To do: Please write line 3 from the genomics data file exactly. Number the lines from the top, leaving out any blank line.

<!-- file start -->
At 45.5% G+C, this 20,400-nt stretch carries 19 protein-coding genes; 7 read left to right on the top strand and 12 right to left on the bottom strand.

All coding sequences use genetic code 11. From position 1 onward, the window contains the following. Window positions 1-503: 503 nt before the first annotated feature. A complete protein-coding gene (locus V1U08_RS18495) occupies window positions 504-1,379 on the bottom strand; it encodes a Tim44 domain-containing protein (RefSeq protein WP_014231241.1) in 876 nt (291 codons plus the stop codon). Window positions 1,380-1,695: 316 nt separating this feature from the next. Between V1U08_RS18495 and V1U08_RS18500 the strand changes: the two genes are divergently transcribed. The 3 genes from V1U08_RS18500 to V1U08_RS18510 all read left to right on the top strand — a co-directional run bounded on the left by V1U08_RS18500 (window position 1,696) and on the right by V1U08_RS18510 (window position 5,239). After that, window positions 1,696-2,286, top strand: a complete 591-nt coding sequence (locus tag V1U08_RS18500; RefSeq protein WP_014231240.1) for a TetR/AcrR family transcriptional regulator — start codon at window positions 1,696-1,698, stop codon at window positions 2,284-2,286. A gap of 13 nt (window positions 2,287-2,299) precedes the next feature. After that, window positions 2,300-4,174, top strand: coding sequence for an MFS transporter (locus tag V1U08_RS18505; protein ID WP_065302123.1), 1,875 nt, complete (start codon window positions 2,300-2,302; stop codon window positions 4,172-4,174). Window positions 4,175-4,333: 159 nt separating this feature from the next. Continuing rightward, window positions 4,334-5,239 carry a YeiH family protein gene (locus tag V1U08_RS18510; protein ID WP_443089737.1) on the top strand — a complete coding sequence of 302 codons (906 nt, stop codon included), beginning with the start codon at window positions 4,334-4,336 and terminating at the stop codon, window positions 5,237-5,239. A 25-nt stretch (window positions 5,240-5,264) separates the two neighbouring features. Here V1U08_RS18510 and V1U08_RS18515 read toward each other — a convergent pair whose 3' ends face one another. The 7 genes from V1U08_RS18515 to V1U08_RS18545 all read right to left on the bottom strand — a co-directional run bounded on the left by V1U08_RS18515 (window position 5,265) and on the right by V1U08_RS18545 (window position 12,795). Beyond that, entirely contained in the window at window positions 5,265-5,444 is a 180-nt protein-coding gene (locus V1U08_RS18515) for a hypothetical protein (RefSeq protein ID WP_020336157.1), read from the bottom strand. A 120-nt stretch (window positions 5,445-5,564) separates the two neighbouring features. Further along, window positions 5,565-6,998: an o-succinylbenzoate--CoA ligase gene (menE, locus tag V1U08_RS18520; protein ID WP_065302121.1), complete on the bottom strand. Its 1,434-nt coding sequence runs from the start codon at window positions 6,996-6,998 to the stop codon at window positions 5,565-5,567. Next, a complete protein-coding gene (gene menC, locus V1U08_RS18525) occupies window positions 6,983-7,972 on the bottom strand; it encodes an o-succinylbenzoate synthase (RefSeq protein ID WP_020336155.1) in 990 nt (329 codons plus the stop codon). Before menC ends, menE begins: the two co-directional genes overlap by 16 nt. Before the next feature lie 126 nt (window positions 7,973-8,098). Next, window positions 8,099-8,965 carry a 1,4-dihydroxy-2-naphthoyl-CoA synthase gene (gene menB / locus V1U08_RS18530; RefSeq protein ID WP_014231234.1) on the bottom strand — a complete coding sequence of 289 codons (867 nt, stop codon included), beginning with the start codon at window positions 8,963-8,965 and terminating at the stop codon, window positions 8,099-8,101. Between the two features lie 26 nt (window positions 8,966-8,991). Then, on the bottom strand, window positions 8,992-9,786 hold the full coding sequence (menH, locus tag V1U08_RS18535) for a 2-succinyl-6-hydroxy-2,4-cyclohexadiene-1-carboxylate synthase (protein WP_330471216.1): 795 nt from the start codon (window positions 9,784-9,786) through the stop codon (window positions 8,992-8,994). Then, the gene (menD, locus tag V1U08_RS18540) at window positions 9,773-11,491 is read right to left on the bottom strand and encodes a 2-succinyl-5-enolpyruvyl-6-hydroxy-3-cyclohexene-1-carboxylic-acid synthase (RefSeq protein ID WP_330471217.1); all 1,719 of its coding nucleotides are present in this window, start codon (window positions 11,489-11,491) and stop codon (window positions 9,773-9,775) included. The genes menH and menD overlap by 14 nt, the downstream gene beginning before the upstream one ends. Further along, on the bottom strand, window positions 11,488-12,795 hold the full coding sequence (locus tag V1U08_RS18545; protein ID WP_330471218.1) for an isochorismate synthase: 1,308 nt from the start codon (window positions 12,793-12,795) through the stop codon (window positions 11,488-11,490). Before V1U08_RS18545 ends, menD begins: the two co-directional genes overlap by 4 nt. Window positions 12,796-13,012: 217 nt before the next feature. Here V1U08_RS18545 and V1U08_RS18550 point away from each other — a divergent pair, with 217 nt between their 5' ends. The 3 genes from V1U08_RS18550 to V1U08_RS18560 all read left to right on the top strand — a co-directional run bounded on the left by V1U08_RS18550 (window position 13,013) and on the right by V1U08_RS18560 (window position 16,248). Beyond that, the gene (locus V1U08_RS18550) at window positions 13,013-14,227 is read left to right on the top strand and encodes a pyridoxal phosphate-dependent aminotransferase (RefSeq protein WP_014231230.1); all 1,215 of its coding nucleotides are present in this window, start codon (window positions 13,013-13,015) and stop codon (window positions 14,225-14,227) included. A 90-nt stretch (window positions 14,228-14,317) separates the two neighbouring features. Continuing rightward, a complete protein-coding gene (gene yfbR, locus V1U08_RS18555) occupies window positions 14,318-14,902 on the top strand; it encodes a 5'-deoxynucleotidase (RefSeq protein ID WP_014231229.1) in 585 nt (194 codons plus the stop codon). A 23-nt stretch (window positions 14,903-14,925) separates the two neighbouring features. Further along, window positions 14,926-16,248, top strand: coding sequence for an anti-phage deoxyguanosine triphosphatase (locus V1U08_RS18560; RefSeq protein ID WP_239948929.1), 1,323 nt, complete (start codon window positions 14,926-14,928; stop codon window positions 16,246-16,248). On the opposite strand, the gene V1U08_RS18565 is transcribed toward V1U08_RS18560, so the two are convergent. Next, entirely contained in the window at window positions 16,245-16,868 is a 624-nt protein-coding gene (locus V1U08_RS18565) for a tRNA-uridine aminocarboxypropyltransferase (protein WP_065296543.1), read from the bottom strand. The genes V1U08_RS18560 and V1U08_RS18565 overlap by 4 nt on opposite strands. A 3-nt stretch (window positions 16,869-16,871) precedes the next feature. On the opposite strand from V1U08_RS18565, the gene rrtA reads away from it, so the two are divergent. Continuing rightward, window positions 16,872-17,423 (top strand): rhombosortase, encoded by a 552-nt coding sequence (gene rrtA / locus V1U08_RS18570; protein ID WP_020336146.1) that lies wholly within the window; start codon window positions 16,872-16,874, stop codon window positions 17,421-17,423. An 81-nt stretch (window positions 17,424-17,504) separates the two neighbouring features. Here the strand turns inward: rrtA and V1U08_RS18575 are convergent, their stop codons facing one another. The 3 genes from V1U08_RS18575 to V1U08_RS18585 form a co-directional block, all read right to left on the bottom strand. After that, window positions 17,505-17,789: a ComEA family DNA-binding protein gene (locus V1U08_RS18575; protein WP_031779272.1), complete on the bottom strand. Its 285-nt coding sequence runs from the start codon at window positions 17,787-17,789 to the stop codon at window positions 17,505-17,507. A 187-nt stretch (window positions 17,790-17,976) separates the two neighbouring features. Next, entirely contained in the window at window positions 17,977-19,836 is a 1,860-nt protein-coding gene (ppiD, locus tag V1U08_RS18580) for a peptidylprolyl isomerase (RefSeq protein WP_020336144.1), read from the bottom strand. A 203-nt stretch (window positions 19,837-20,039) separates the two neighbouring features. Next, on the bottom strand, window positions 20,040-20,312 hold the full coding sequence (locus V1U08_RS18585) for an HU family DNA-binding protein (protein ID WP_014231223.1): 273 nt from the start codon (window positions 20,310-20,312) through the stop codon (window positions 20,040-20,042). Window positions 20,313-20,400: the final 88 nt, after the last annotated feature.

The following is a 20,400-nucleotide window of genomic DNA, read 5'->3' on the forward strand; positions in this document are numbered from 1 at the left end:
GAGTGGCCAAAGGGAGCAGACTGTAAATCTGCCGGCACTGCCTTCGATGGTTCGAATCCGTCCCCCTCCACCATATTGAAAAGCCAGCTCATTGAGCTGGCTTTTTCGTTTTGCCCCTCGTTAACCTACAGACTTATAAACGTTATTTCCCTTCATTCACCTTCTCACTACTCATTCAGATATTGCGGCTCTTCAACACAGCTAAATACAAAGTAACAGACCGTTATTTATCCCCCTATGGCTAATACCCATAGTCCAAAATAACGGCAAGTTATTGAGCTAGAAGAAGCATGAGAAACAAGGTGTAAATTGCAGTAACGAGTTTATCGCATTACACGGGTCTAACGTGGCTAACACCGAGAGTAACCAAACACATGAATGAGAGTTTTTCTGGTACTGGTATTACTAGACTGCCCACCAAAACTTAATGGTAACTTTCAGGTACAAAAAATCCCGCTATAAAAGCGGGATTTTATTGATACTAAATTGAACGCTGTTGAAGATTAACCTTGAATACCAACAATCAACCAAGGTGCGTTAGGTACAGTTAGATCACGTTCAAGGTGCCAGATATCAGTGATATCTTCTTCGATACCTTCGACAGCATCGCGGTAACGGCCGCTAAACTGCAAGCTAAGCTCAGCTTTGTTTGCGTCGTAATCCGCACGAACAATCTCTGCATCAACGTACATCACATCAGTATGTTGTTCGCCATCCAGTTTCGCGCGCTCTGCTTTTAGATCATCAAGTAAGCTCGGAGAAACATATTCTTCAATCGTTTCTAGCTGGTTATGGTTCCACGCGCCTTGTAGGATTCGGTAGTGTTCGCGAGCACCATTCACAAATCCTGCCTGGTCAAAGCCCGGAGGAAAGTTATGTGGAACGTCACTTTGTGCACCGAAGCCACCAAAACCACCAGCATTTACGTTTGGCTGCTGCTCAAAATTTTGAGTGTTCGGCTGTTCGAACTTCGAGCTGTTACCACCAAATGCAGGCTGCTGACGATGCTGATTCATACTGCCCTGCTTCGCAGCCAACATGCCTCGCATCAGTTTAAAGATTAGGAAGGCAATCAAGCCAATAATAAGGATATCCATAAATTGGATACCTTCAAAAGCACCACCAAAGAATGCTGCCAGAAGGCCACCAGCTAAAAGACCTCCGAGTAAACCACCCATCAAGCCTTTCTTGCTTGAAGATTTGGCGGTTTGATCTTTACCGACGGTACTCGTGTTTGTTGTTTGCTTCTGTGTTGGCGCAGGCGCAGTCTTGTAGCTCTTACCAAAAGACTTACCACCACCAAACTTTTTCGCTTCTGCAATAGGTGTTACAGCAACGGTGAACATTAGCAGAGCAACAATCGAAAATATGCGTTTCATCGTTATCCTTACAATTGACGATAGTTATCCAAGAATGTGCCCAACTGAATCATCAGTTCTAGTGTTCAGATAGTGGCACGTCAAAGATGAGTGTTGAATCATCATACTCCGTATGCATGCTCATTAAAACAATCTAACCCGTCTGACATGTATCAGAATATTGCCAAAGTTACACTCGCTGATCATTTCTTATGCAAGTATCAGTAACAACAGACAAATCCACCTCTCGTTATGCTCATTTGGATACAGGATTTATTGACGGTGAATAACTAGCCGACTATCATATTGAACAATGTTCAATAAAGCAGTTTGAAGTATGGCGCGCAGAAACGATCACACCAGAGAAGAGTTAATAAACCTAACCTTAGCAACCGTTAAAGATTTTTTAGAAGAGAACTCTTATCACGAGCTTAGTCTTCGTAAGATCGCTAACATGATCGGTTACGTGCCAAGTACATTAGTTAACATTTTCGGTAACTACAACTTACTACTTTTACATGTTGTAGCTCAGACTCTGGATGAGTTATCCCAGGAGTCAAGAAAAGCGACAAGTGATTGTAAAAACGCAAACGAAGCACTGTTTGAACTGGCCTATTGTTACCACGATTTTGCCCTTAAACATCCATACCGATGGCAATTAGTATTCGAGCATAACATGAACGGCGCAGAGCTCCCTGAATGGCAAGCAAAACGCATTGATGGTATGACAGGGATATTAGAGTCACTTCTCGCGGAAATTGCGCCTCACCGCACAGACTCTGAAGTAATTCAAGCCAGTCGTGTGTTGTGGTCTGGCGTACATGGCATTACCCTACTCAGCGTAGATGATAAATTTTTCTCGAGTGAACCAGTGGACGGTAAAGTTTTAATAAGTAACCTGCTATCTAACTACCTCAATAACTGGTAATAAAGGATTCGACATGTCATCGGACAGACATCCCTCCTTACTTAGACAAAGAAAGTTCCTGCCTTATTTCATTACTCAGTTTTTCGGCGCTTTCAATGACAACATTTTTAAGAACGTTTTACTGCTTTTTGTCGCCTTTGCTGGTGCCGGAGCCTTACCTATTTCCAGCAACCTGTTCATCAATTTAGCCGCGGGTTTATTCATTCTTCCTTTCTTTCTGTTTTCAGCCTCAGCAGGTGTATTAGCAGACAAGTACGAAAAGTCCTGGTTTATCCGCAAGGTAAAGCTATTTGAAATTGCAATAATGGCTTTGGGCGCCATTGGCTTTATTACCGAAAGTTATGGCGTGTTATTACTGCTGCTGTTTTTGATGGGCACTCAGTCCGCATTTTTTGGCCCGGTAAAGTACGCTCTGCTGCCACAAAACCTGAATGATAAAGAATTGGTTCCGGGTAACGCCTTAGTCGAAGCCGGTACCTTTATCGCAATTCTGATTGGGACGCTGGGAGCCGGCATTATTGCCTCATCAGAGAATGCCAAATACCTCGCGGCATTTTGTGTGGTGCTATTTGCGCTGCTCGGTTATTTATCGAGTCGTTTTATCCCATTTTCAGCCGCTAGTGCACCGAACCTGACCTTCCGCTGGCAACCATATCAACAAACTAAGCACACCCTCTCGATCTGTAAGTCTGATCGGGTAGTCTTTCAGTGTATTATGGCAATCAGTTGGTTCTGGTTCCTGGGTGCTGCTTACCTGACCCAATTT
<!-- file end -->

The following is a 20,400-nucleotide window of genomic DNA, read 5'->3' on the forward strand; positions in this document are numbered from 1 at the left end: